Thursday, April 17, 2003
"Multinational oil companies, US and other, have plenty to be ashamed of, from their despoliation of the Niger Delta to their support for state terrorism in Indonesia. But they have not been pushing for a war against Iraq," writes Yahya Sadowski in Le Monde diplomatique. "The Bush administration planned its campaign against Baghdad without input from these companies, and apparently without a clue about the basics of oil economics."
They thought, apparently, that a quickly revitalized Iraqi oil industry might break OPEC, where Saudi Arabia exerts its primary influence. Sadowski says that is now unlikely. He also argues that U.S. oil companies won't benefit directly in Iraq — and that Halliburton stands to pick up "service subcontracts" for economic reasons rather than Cheney's influence. To this extent, the antiwar sloganeers were wrong. But Sadowski's larger point is that the Bush administration assumed that oil would figure into their geopolitical plans in a way that it simply can't — and that this is evidence of a major foreign policy blunder.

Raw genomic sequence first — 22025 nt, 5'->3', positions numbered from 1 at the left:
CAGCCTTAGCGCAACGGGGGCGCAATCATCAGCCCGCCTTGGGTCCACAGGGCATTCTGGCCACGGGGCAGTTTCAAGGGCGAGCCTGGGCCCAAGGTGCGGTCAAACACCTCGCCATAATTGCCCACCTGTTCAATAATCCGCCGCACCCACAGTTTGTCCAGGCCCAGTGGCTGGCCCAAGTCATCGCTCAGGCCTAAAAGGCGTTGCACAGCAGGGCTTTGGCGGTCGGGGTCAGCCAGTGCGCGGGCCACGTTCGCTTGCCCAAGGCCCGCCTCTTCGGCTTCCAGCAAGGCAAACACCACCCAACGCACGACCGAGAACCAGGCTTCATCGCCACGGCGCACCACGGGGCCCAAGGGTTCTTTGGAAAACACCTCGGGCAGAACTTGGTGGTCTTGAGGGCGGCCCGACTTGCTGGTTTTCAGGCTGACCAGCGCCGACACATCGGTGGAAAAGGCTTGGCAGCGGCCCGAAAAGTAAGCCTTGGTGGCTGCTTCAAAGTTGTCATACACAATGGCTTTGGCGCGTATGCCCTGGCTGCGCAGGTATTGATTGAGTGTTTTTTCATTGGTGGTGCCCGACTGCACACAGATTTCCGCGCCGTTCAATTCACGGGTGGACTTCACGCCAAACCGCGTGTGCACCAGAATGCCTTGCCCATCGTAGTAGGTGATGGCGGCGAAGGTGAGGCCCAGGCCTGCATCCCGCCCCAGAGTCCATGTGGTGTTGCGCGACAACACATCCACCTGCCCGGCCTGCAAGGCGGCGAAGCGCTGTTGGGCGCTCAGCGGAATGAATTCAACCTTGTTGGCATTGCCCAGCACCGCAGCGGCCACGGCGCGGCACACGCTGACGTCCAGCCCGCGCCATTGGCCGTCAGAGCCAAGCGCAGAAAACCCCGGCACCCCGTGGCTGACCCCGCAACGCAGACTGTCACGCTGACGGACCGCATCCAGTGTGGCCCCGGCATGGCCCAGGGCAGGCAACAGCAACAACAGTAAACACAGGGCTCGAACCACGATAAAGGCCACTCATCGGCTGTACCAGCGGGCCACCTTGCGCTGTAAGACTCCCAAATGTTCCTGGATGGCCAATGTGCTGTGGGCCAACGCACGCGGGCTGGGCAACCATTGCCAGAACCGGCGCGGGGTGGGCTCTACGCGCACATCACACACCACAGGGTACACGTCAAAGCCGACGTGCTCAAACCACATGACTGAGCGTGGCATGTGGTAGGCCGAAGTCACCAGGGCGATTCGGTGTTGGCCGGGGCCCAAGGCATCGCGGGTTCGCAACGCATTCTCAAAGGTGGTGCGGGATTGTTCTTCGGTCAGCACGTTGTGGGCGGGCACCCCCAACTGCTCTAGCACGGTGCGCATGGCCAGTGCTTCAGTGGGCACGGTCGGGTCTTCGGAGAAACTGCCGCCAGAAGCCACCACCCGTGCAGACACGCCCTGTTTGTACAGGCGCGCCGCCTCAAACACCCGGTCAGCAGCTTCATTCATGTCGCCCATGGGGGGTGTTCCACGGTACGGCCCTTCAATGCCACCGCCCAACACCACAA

Copyright © 2003 by Philocrites | Posted 17 April 2003 at 1:13 PM